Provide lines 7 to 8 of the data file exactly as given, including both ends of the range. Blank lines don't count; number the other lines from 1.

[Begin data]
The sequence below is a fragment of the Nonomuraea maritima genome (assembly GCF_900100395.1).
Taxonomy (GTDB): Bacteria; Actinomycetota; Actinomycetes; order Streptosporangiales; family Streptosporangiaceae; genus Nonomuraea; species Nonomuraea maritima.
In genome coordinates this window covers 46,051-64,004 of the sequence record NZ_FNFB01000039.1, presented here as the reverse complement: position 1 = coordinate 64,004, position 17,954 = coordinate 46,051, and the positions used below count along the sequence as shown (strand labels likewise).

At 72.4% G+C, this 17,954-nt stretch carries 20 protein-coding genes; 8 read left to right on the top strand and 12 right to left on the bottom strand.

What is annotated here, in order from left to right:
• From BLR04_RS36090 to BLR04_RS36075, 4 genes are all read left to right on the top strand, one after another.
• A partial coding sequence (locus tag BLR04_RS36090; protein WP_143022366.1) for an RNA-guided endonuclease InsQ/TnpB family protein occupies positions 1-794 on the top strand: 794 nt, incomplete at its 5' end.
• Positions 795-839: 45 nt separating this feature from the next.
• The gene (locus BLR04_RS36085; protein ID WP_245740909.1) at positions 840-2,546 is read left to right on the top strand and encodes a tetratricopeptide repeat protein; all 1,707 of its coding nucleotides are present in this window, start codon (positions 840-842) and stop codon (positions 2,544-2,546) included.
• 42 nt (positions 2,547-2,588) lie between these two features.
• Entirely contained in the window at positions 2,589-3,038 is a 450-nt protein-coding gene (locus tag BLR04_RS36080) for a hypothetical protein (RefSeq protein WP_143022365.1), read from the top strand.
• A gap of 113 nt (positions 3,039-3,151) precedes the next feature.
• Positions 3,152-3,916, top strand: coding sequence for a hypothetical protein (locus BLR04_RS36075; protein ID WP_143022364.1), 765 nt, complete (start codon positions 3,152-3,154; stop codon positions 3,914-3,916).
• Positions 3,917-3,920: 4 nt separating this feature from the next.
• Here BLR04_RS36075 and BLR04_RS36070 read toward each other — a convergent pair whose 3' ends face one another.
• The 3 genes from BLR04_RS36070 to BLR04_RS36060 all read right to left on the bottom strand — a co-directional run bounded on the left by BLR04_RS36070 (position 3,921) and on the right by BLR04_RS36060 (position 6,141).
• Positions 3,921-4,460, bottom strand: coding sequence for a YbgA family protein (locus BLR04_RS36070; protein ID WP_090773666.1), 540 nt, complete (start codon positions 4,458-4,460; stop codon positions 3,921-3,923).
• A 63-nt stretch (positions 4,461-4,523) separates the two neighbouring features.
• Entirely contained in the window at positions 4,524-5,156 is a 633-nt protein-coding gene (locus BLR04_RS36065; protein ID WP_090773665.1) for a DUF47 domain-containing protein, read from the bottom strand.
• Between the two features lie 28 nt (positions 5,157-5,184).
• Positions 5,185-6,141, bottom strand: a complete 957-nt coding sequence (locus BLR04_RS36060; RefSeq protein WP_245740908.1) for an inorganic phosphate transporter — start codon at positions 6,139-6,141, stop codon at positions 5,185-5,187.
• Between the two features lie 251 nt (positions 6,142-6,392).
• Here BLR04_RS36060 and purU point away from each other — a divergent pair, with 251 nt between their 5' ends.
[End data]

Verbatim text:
• A partial coding sequence (locus tag BLR04_RS36090; protein WP_143022366.1) for an RNA-guided endonuclease InsQ/TnpB family protein occupies positions 1-794 on the top strand: 794 nt, incomplete at its 5' end.
• Positions 795-839: 45 nt separating this feature from the next.